Please use this identifier to cite or link to this item:
Type: Thesis
Title: Herbal Medicine use in the Australian Population: Adulteration, Contamination and Adverse Drug Reactions
Author: Hoban, Claire Louise Bolt
Issue Date: 2020
School/Discipline: Adelaide Medical School
Abstract: Herbal medicines are perceived to be safe by consumers and health practitioners alike, despite growing evidence of wide spread adulteration and contamination. The substandard quality of herbal medicines, coupled with their escalation in popularity, coincide with an increase in adverse drug reactions (ADRs) to herbal medicines. With little known about the quality of herbal medicines used in Australia, it is possible that ADRs are not only in response to the active ingredient, but possibly caused by adulterants, contaminants, and a lack of awareness regarding herb-drug interactions. Herbal medicines have been used in traditional medicinal practice across many cultures and centuries. However, the modern medicine market place has changed, and the herbal medicine industry has had to adapt. Chapter one titled “Traditional Medicine, Modern Issues” explores the evolution of Western Herbal Medicine and its associated risks. The role of herbal medicine in the treatment of common psychiatric disorders has become more established over the past decade, yet the quality of such preparations is not fully understood. Chapter two titled “Adulterants and Contaminants in Psychotropic Herbal Medicines Detected with High Performance Liquid Chromatography and Next Generation DNA Sequencing” found adulteration and contamination of 96% of tested psychotropic herbal medicines. This shows that these preparations are a potential health risk. A large proportion of Australian pain sufferers are seeking herbal medicines to treat their condition. Chapter three titled “Combined Liquid Chromatography-mass spectrometry and Next Generation DNA Sequencing Detection of Adulterants and Contaminants in Analgesic and Anti-inflammatory Herbal Medicines” investigated the purity of 49 anti-inflammatory and analgesic herbal medicines and as for psychotropic herbal medicines found high levels of adulteration and contamination. To assess the extent of adulteration and contamination of herbal medicines internationally, Chapter four titled “An analysis of Vietnamese Traditional Herbal Medicines for prescription and non-prescription drugs, herbicides and pesticides” analysed a selection of Vietnamese herbal medicines. The results showed no evidence of augmentation with synthetic pharmaceuticals, herbicides or pesticides, demonstrating that the adulteration and contamination of herbal medicines is not universal. ADR reports have long been used as a surveillance tool to detect adverse reactions to drugs within a population. The overall impact of herbal medicines on the Australian population is currently unknown, largely due to the tendency for herbal ADRs to be underreported. Chapter five titled “Analysis of spontaneous adverse drug reactions to Echinacea, Valerian, Black Cohosh and Ginkgo in Australia during the period 2000-2015” analysed ADRs to commonly used herbal medicines. The results showed the most severe ADRs involved herb-drug co-administration, emphasising the risk that herb-drug interactions can pose. To compare ADRs to herbal medicines with ADRs to equivalent synthetic medicines, Chapter six titled “A comparison of patterns of spontaneous adverse drug reaction reporting with St. John's Wort and fluoxetine during the period 2000-2013” compared ADRs to a herbal selective serotonin reuptake inhibitor (SSRI) with ADRs to a synthetic SSRI. Results showed they had a similar profile of severity. The accuracy of labelling on herbal medicine products and clear health warnings is an important health, legal and environmental issue. Chapter seven titled “Hypersensitivity Adverse Drug Reactions to Glucosamine and Chondroitin Preparations in Australia Between 2000 – 2011” highlights this importance, with particular respect to allergic-type reactions. In Australia, the common belief is that herbal medicines are rigorously monitored for safety and efficacy by regulatory bodies, when in fact, the regulation of the herbal medicine industry is largely self-assessed and trust-based. The work presented describes the state of herbal medicine in Australia to show widespread adulteration and contamination, and improves public understanding of the risks associated with herbal medicine use, particularly in conjunction with prescribed medicines.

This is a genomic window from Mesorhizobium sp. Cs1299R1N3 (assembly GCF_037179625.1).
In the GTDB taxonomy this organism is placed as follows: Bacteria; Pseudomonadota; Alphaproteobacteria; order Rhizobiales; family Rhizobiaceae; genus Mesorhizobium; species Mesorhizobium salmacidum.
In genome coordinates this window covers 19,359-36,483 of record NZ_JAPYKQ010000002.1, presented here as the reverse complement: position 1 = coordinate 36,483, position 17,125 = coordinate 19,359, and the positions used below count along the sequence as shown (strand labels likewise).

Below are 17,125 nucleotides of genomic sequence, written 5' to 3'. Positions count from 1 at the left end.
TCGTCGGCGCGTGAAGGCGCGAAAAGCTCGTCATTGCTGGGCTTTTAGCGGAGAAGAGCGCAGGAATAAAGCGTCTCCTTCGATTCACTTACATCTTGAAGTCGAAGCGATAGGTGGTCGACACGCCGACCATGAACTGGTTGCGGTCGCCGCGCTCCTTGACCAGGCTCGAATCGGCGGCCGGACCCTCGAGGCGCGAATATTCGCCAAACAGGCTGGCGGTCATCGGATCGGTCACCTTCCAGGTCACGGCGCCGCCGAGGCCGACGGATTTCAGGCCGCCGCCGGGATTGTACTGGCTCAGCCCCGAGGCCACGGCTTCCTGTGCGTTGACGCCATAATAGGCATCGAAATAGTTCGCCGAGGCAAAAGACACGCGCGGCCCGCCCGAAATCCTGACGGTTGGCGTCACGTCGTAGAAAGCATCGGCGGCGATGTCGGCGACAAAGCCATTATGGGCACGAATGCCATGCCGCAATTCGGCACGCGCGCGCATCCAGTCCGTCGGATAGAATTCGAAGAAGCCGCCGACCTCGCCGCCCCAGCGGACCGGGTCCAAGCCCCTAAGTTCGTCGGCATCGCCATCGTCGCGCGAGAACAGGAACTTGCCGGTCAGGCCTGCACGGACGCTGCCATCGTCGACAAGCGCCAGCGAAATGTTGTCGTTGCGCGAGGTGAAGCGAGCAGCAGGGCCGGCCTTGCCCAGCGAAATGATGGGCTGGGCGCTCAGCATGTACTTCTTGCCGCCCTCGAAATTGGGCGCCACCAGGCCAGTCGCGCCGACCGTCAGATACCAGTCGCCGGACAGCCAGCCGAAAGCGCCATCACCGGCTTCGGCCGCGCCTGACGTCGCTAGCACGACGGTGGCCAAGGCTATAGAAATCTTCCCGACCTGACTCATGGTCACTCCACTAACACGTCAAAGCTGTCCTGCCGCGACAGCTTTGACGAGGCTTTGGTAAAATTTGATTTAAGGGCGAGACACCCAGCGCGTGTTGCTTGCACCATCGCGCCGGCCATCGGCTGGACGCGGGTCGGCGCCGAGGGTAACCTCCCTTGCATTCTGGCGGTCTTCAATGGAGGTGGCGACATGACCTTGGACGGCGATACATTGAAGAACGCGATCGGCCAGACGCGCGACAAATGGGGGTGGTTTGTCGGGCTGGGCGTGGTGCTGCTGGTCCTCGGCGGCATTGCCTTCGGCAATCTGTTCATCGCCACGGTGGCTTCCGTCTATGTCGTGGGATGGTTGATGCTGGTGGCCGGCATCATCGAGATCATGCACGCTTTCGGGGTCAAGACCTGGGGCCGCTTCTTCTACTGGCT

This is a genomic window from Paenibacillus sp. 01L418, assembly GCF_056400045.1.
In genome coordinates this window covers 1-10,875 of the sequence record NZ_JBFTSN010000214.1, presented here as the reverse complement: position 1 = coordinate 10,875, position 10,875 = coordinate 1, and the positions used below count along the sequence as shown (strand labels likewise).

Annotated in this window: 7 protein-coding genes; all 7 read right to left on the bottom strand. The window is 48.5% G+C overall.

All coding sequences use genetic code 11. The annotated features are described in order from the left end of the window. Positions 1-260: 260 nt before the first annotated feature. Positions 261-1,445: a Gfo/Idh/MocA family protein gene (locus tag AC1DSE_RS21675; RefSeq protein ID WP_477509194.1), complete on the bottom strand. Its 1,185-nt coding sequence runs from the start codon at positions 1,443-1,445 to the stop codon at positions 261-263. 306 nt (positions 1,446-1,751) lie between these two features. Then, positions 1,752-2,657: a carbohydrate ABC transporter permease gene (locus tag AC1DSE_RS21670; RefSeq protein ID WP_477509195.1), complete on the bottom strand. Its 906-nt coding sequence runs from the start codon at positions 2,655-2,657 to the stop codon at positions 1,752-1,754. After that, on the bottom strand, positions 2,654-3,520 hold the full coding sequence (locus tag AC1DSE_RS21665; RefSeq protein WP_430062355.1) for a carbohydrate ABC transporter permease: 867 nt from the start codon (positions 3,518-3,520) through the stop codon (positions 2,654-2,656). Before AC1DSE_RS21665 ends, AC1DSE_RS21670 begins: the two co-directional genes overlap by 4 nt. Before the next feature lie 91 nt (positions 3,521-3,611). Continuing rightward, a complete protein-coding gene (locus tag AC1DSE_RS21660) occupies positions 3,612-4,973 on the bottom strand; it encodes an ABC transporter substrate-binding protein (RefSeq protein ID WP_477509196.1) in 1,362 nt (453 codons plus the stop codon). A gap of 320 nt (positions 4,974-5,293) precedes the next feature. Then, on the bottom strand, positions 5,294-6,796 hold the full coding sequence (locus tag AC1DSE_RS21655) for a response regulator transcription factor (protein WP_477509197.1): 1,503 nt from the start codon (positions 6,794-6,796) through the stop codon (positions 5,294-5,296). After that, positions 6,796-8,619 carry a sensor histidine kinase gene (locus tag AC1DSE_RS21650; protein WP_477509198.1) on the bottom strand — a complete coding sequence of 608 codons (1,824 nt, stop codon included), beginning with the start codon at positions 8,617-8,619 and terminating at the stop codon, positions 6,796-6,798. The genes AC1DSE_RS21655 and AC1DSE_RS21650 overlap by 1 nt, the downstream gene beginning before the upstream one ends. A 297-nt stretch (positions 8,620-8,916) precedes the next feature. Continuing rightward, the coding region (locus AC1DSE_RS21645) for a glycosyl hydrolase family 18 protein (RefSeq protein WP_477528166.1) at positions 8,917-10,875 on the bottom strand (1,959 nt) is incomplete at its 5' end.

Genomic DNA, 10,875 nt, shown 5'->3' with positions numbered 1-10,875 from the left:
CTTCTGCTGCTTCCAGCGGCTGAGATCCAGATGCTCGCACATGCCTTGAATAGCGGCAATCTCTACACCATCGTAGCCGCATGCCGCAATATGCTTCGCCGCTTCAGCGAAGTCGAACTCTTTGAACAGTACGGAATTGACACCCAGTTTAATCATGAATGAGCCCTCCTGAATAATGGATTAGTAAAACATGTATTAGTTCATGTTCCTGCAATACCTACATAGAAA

Advisor: Musgrave, Ian
Byard, Roger
Dissertation Note: Thesis (Ph.D.) -- University of Adelaide, Adelaide Medical School, 2020
Keywords: Toxicology
complementary and alternative medicine
herbal supplements
next generation DNA sequencing
mass spectrometry
Provenance: This electronic version is made publicly available by the University of Adelaide in accordance with its open access policy for student theses. Copyright in this thesis remains with the author. This thesis may incorporate third party material which has been used by the author pursuant to Fair Dealing exceptions. If you are the owner of any included third party copyright material you wish to be removed from this electronic version, please complete the take down form located at:
Appears in Collections:Research Theses

Files in This Item:
File Description SizeFormat 
Hoban2020_PhD.pdfThesis24.87 MBAdobe PDFView/Open

Items in DSpace are protected by copyright, with all rights reserved, unless otherwise indicated.